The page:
The Misstatements and Misinformation
Many years ago, IEEE Software magazine published "Lessons from Three Years of Inspection Data," in which I described the results of the inspection program at Bull HN Information Systems using four case studies, which were more like experience reports. I ran across a reference to this article recently in a highly respected information source (anonymous to protect the publication). In it, they made the following statements paraphrasing the article:
"6,000 inspections..." The actual number of inspections was 7,413.
"They estimate that code inspections before unit test found 80 percent of the defects." The article reported the results of two projects--one project found 80 percent of the product defects prior to system testing and another project found 98.7 percent of defects by inspection after a year of "unit test, integration test, and continued use of the product by other projects."
"Inspections after system test found 70 percent of the defects." An ambiguous statement that could mean inspections were conducted after system test (which is a rather absurd use of the inspection process), or that the inspection effectiveness would drop after system test was concluded. The article said the effectiveness would "undoubtedly drop after system test," but mentioned no numbers. In fact this statement was in the fourth case study, yet was applied to the paraphrase of the first case study.
"They have concluded inspections can replace unit testing." I stated that the findings supported suggestions by Frank Ackerman and his colleagues that inspections could replace unit testing, but specifically stated we ran the unit test cases in integration test "to ensure that inspections did not miss categories of defects that are difficult to detect by inspection."
There were four errors in three sentences that significantly changed the information conveyed in the original article. Since this was a paraphrase, and not a direct quotation, there is no way the casual reader would be aware of the rephrasing. The errors are obviously unintentional, and I suspect the author's interpretation of the original article in the context of how they execute inspections and testing is the source of the errors. One of the difficulties in writing articles is the limited space allocated by editors, which precludes providing all of the desired background information that would allow the reader to understand all of the factors needed to accurately translate the information in the original article into their organization or secondary article.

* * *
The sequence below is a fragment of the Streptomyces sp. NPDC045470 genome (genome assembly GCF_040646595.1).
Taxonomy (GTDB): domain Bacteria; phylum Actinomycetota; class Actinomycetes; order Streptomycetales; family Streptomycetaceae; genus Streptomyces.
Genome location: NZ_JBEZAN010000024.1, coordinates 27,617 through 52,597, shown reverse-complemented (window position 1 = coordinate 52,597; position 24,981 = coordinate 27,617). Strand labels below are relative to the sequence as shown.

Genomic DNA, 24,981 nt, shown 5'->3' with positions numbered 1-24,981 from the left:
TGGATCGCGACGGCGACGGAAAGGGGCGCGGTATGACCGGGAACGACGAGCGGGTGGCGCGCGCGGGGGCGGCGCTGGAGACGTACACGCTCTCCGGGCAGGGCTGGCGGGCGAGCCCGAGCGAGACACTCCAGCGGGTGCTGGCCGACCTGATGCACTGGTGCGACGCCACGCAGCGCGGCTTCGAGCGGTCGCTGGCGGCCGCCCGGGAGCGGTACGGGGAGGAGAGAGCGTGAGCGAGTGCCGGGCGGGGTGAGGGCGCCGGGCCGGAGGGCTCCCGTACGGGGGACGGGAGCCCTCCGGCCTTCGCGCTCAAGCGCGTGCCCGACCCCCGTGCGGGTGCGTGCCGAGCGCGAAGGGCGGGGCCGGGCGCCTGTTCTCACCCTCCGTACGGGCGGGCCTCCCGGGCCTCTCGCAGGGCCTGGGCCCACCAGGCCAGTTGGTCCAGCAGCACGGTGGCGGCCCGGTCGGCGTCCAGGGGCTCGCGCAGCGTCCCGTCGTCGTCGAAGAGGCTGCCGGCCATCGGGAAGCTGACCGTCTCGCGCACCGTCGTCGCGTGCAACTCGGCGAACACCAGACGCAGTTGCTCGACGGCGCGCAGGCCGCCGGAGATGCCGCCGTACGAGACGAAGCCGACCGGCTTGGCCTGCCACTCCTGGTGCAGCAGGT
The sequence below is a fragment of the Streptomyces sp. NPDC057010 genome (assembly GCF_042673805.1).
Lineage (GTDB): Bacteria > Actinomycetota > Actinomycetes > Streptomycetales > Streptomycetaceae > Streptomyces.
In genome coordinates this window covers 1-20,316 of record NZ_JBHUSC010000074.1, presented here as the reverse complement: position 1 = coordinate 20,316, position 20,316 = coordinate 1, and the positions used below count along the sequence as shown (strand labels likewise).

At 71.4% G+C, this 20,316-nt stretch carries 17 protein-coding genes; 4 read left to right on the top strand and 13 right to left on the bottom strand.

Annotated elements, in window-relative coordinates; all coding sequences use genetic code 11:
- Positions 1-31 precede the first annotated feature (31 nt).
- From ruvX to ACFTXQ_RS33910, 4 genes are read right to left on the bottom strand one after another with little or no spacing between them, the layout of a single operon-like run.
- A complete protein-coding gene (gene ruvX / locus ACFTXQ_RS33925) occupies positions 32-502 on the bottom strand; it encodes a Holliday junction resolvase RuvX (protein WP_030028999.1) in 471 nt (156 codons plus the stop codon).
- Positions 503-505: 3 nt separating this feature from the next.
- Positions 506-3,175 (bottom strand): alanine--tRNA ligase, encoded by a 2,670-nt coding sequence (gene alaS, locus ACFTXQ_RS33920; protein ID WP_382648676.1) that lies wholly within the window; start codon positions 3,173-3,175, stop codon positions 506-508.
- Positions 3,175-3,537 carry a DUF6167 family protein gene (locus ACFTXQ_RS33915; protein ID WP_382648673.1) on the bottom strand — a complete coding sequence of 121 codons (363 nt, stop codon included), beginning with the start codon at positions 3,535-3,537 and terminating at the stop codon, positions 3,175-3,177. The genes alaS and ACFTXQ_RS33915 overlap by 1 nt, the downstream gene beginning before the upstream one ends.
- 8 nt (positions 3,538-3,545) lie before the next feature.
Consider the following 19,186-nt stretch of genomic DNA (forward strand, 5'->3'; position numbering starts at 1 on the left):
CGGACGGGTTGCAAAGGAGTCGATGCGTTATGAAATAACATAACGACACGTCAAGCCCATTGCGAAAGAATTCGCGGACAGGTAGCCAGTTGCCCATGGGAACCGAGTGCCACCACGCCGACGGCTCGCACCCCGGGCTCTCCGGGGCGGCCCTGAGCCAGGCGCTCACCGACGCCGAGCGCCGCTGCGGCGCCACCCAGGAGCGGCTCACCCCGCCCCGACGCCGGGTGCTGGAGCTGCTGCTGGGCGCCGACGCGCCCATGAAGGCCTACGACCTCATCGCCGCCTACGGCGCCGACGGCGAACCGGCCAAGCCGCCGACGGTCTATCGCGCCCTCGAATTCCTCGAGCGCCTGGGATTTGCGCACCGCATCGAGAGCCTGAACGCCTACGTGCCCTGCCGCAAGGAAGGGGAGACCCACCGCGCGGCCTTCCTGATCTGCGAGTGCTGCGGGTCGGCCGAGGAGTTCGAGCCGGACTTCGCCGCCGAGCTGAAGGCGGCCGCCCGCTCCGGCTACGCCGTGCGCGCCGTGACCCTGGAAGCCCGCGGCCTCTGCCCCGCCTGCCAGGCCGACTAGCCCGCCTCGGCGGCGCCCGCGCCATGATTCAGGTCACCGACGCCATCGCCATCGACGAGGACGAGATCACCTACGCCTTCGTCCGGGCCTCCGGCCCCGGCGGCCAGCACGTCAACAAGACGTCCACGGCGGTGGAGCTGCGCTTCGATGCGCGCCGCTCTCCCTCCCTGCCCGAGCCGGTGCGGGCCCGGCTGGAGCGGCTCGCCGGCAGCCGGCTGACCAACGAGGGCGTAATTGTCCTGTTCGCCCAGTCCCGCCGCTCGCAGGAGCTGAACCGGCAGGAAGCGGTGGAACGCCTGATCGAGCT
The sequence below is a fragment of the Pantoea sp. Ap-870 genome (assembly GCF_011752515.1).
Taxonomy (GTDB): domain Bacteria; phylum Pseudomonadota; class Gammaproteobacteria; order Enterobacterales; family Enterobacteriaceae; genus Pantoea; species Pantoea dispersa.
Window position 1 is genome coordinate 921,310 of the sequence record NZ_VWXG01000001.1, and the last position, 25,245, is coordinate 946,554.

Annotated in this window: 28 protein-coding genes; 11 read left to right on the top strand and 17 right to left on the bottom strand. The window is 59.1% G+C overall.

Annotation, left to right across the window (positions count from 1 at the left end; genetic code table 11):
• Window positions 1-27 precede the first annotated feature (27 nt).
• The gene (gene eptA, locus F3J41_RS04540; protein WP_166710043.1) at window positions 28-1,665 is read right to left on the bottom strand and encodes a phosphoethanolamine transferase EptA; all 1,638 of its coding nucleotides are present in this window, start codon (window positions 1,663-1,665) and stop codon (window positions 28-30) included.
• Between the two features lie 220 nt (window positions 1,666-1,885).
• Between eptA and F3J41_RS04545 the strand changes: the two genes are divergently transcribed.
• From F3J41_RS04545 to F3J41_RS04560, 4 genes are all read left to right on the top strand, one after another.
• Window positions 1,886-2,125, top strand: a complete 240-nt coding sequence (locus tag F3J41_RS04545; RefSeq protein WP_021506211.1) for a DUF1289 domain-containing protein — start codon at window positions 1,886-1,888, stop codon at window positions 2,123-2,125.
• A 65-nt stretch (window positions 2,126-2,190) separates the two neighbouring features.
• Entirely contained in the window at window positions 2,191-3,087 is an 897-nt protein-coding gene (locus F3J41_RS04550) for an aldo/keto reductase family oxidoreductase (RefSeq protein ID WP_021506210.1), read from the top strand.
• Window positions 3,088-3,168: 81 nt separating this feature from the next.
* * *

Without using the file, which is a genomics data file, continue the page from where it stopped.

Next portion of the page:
In another case, data from the IEEE Software article was used to calculate the ROI of inspections in a white paper on a Web site. The end result was that inspections saved several times the total development budget of the organization. I never could determine how these calculations were done, but at my request they were deleted from the presentation and removed from the Web site.
One of the more interesting cases of incomplete information is the statement that the chance of an error in a one-line code change is 50 percent. This number is given without any reference to where it is measured--initial code, after unit testing, after system testing, or in use. To be fair, the source for this suggests this number is the initial error rate without any inspection or testing, but the article is not explicit. If you are trying to measure maintenance quality or convince your organization to change its maintenance process, knowing exactly where in the lifecycle this number was measured is important.